The Christian stands in a different place in discussions on faith and philosophy because something so extraordinary happened 2,000 years ago. The Creator of the universe, the Being of which none greater can be imagined, manifested Himself on earth and told us in sometimes confusing but plain language what it means to be human.

    Everything from Socrates to Sartre can be interesting but it cannot be the Truth unless it squares with the Doctrine taught by Jesus. That will offend the secular humanists but that is just too bad.

  • Scotty Ellis

    Peter,

    A humanist may wonder on what basis he should accept the veracity of the claims you are making.

  • Alex

    Scotty,

    I can sense you are of sincere intent. Your posts indicate that you are a humanist. Is this correct? It would aid the conversation in disclosing where you are coming from.

    True love cannot be coerced. Physical miracles and signs can convince those who need this. For many the simple presence of love within us and to each other is enough to seek a place where it is completely fulfilled. A return to its origin. If the resurrected Christ allowed you to put your fingers in His wounds would you believe?

    The problem is, many people would either continue to deny and/or hate Jesus anyway. Despite the teaching, despite the miracles, the resurrection, the claim that HE is the TRUTH. Jesus raised Lazarus from the dead and the Pharisees only found reason to conspire his death. And Pilate asking Christ apathetically and rhetorically, “what is truth?” Christianity is not about the abstract worldly human idea of “humanity.” It is an appeal to the sincere individual heart. An invitation extended to every human being.

    Eternal life is not the only prize of the Christian. Eternal life in REUNION with Christ and those who truly love and follow HIM is the ultimate reward. Immortality without God is empty and meaningless by our faith’s understanding. This is not to deny that many people, even professed Christians see the faith as a get out of death ticket. You can usually tell by their their sincerity of heart.

  • Alex

    And to underscore what you and Anna have stated. Discussion and freedom is greatly desired here.

    The Church wishes to dialogue and explain the truths it holds while listening and examining ones objections and thoughts. The Church is oft seen as presumptuous. But it does not deny that humanists, pagans, deists, atheists, Muslims, Hindus, etc… can give meaning to their lives and derive conclusions satisfying to them from the world about the world. And indeed older revelations (Judaism). What it does say is that it is refracted. Incomplete at best. Why stop on the way to ultimate truth?

    But we do not claim Truth of Christ for ourselves or of our own creation. It is something which we testify to having been revealed or disclosed. A testimony verified in history. It is like being told great news and wishing to tell everyone who will listen. If you do not accept this testimony or at least honestly care to seek out any truth to it, than you indeed will not see God. That is the truth. Choosing not to decide is a choice. Uttering that there is no truth is declaring a truth.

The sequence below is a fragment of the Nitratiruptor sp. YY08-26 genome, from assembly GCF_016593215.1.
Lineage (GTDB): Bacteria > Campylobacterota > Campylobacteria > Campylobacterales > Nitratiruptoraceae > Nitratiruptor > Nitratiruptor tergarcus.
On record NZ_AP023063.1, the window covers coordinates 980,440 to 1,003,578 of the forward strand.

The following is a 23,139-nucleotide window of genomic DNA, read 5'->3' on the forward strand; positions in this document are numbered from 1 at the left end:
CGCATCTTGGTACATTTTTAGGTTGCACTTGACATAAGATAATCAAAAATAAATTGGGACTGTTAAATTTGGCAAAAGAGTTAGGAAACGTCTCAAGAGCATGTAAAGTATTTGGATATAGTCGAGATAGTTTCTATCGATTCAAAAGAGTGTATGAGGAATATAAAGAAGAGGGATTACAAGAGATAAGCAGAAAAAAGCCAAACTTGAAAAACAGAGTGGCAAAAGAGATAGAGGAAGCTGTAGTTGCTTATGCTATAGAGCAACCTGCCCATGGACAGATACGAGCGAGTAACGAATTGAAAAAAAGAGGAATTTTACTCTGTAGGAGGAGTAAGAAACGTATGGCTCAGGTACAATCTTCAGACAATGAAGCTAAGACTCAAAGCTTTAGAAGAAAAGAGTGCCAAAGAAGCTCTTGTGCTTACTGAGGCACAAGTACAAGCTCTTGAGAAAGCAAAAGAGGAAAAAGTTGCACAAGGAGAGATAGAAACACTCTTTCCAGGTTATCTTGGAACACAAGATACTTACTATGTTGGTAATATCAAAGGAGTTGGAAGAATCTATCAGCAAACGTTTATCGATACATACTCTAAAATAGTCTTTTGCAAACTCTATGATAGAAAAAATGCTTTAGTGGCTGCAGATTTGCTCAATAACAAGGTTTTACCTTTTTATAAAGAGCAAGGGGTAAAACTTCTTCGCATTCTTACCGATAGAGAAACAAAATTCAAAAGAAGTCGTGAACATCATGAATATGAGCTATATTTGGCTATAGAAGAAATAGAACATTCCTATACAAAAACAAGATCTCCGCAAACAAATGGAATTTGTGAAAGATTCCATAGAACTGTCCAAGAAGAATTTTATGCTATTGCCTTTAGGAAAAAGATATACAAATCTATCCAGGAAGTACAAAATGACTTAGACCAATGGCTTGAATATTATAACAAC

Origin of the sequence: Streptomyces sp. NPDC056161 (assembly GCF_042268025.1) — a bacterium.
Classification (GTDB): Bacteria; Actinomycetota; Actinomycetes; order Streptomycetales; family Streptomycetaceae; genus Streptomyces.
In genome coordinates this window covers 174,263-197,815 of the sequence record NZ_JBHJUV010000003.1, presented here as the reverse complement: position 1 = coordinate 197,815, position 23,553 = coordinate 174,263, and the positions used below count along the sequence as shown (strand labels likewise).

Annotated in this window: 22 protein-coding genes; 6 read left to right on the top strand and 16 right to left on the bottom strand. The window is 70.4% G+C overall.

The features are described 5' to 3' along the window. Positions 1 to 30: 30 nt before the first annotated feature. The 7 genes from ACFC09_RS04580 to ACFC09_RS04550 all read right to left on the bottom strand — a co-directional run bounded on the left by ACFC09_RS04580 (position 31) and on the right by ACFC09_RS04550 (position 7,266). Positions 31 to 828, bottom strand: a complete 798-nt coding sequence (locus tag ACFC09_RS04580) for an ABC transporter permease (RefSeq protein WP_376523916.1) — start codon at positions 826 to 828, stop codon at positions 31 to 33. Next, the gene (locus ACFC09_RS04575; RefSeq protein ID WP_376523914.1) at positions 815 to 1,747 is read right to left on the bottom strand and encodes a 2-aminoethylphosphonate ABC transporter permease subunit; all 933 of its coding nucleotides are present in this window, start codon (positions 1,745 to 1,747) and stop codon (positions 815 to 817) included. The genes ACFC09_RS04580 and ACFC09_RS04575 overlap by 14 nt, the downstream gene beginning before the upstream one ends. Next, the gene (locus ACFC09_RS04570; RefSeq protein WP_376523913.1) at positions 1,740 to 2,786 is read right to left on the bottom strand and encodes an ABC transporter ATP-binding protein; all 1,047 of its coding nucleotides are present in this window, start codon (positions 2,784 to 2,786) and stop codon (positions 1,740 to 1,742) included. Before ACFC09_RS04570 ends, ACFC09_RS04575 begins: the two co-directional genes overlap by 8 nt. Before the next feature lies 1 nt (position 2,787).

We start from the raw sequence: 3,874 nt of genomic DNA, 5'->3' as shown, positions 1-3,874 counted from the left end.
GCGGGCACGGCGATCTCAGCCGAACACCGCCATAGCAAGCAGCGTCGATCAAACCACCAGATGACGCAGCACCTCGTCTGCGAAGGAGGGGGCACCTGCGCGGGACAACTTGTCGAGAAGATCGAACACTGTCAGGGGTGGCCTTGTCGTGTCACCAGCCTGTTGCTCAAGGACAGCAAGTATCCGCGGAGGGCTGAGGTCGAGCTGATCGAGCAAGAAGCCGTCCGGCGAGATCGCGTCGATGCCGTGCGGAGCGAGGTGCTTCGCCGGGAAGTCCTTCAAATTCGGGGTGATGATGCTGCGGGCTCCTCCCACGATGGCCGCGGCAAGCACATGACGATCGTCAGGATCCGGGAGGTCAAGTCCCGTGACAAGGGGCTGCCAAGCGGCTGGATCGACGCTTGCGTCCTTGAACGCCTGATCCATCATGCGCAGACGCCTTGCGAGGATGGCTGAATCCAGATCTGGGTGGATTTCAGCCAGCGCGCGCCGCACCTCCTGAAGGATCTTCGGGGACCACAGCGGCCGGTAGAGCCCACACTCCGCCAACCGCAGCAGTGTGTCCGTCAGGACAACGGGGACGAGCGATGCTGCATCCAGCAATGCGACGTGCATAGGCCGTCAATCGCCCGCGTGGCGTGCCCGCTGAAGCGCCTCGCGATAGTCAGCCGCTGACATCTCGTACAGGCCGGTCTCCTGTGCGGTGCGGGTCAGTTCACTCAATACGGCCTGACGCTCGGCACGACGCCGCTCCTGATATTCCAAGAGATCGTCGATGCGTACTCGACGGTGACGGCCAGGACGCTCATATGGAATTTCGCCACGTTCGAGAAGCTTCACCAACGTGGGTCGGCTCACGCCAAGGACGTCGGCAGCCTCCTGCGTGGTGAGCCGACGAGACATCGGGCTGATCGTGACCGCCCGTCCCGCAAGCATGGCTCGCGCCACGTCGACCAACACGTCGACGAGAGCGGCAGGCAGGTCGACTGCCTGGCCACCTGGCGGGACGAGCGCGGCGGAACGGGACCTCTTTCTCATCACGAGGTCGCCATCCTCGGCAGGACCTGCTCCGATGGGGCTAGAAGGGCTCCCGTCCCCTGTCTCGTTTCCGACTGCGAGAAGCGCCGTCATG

“After all, truth is not determined by what makes us feel the most fulfilled, by what coincides with our tastes, or what fits the bill of giving us a subjectively satisfying meaning (and, indeed, if the achievement of a subjectively satisfying meaning is the best argument one can rustle up for faith, it makes for a poor show), but rather with what corresponds with reality. I worry that these arguments only serve to obscure a reasonable search for truth, rather than enlighten.”

    I agree 100% and I think you you’ll find so does cathlikos (universal). Catholics do not cherry pick teachings. We acknowledge death with ashes on our heads. We do not ignore difficult intimate subjects of relationships and sexuality. The subjects of selflessness, responsibility and accountability in ourselves, to each other AND the God we believe put us here are the truths it seeks.

    Pagan Polytheism, worships objects attributing them human emotions and therefore admitting fabrication or limitation in any search for an ultimate cause and true complete deity because, by mere fact of multiplicity, many gods have strength and weaknesses. Buddhism seeks to eliminate suffering by eliminating pain in an attempt to reach a blissful solipsist Nirvana. Its ultimate aim is escape or numbness. Comparable to morphine. Christianity is all about reunification. Catholics are ultimately called to perfect themselves. To give up their passions like lust and anger, often masquerading to be love or justice. Rather than give in to them or rationalize them like a rebellious child against loving parents, we humbly understand that we are not perfect but are not content with that state.

    God encourages and challenges us to recognize and live in the real world while teaching us to love ourselves divinely. He laments at human superstition as much as any skeptic. And he tells us not to judge one another for on our own, hypocrisy and duplicity, which you accurately sense, abounds. “Hate the sin, not the sinner” St. Augustine.